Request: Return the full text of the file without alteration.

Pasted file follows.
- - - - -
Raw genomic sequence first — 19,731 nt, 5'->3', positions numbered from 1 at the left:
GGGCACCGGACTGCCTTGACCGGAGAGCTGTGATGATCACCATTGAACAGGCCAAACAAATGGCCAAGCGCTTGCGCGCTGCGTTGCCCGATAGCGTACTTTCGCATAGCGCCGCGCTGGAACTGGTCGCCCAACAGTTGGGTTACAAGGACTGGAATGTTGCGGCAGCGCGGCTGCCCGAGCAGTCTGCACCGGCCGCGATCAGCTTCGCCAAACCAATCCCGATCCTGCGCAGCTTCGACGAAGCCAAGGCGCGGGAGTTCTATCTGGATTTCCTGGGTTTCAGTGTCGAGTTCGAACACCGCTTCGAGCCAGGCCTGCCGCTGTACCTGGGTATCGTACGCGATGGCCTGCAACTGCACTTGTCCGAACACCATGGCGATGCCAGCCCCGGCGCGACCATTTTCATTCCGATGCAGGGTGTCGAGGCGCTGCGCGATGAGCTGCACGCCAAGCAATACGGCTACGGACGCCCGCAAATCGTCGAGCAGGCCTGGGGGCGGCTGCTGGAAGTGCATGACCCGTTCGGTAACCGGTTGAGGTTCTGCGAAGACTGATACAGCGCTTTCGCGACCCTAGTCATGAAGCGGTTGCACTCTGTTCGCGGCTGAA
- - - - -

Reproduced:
Raw genomic sequence first — 19,731 nt, 5'->3', positions numbered from 1 at the left:
GGGCACCGGACTGCCTTGACCGGAGAGCTGTGATGATCACCATTGAACAGGCCAAACAAATGGCCAAGCGCTTGCGCGCTGCGTTGCCCGATAGCGTACTTTCGCATAGCGCCGCGCTGGAACTGGTCGCCCAACAGTTGGGTTACAAGGACTGGAATGTTGCGGCAGCGCGGCTGCCCGAGCAGTCTGCACCGGCCGCGATCAGCTTCGCCAAACCAATCCCGATCCTGCGCAGCTTCGACGAAGCCAAGGCGCGGGAGTTCTATCTGGATTTCCTGGGTTTCAGTGTCGAGTTCGAACACCGCTTCGAGCCAGGCCTGCCGCTGTACCTGGGTATCGTACGCGATGGCCTGCAACTGCACTTGTCCGAACACCATGGCGATGCCAGCCCCGGCGCGACCATTTTCATTCCGATGCAGGGTGTCGAGGCGCTGCGCGATGAGCTGCACGCCAAGCAATACGGCTACGGACGCCCGCAAATCGTCGAGCAGGCCTGGGGGCGGCTGCTGGAAGTGCATGACCCGTTCGGTAACCGGTTGAGGTTCTGCGAAGACTGATACAGCGCTTTCGCGACCCTAGTCATGAAGCGGTTGCACTCTGTTCGCGGCTGAA